Love Secret of Happily Married Couples

Focus More on Your Partner Than Yourself, Study Shows

Medically Reviewed by Ann Edmundson, MD, PhD on February 09, 2006
From the WebMD Archives

Feb. 9, 2006 -- Want a better love life that goes beyond Valentine's Dayromance? Prize your partner's happiness and well-being above your own, a newsurvey suggests.

Those feelings -- called altruistic love -- are at the heart of the survey,which included more than 1,300 people, 60% of whom were married.

The findings:

  • Married people with lots of altruistic love for their spouse had happiermarriages.
  • Married or not, altruistic love for a significant other was tied to higherlevels of general happiness.

The survey was part of the General Social Survey, directed by Tom W. Smith,PhD, of the National Opinion Research Center at the University of Chicago.

Rate Your Own Altruistic Love

Curious about your own level of altruistic love? Rate how strongly you agreeor disagree with these statements:

  • I would rather suffer myself than let the one I love suffer.
  • I cannot be happy unless I place the one I love's happiness before myown.
  • I am usually willing to sacrifice my own wishes to let the one I loveachieve his/hers.
  • I would endure all things for the sake of the one I love.

By a long shot, the majority of survey participants agreed or stronglyagreed with those statements.

Nearly nine in 10 agreed or strongly agreed with the first statement. Aboutseven in 10 agreed or strongly agreed with the second statement. About eight in10 agreed or strongly agreed with the last two statements.

Happier in Marriage

Married people "that express a high sense of altruistic love towardtheir significant other turn out to have much happier marriages," Smithtells WebMD.

Altruism is usually defined as helping others without getting anything back,Smith notes. "In this case, it turns out there is a positive payback,"he says.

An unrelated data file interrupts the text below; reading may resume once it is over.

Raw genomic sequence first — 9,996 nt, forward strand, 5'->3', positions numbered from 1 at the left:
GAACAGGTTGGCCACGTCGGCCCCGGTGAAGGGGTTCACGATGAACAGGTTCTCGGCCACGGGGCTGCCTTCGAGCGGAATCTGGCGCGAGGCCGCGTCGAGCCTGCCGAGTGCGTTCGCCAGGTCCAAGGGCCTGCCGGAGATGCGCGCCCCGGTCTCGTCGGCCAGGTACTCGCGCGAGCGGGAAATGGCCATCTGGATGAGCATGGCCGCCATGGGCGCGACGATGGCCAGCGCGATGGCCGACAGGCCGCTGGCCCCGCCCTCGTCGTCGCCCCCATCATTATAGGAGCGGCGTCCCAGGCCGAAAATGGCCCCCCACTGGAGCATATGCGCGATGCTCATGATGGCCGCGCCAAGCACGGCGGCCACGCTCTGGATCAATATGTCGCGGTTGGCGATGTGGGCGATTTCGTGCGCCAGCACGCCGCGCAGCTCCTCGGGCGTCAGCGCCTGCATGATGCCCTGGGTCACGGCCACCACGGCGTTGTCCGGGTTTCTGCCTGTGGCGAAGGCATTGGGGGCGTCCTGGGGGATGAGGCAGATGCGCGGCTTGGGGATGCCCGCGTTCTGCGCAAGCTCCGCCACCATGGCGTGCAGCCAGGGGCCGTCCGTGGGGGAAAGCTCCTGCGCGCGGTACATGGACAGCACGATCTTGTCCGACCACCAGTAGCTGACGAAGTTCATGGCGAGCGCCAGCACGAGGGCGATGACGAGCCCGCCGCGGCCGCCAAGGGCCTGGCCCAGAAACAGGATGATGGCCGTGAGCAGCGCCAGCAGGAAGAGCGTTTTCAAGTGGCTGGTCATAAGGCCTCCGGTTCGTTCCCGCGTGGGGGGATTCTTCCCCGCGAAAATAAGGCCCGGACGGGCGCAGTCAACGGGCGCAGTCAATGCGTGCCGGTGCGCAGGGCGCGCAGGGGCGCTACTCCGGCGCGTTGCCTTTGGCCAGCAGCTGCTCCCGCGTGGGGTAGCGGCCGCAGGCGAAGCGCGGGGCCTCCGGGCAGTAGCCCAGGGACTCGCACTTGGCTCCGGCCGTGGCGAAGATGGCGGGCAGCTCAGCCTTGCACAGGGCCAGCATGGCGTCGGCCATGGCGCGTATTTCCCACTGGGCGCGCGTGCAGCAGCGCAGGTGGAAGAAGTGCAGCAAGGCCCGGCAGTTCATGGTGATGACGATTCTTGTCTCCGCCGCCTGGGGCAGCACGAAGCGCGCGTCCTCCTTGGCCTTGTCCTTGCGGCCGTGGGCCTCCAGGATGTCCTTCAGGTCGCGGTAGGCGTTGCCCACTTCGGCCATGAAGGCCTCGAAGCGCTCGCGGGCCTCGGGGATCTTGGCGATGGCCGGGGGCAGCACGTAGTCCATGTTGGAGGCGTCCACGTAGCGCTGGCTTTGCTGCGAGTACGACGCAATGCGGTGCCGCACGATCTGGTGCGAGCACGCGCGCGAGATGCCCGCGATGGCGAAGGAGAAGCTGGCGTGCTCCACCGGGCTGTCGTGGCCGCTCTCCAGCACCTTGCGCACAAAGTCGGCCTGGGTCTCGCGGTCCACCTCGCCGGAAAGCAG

Married people get a "significant increase" in marital happiness ifthey have "this kind of self-sacrificing,put-the-interest-of-the-other-before-my-own-interest perspective on theirromantic and close relationships," says Smith.

Altruistic love can create a positive cycle in relationships, he adds.

"I'll say I put my wife's interests ahead of mine," Smith explains."Well, she appreciates that and she does the same back to me, and itstrengthens the relationship and it leads to a happier marriage. So, I thinkthat's the mechanism."

More studies are needed to check that theory, Smith says.

Not Just for Married People

Married people were more likely to rank high in altruistic love than theunmarried. But altruistic love was a boon for everyone -- no wedding bandrequired.

"Having feelings of altruistic love toward the significant other -- aspouse, co-habitating partner, a simple romantic interest, which hasn't gone asfar as either of those relationships -- not only leads to greater maritalhappiness but general increase in general happiness in one's life," Smithsays.

Humans are "both self-interested and self-sacrificing," he notes."I think sometimes we think of us as only in competition and materialbenefit and whatnot, and there's clearly more to human psychology thanthat."

Show Sources

SOURCES: National Opinion Research Center, University of Chicago: "Altruism and Empathy in America: Trends and Correlates." Tom W. Smith, PhD, director, General Social Survey, National Opinion Research Center, University of Chicago. News release, University of Chicago.

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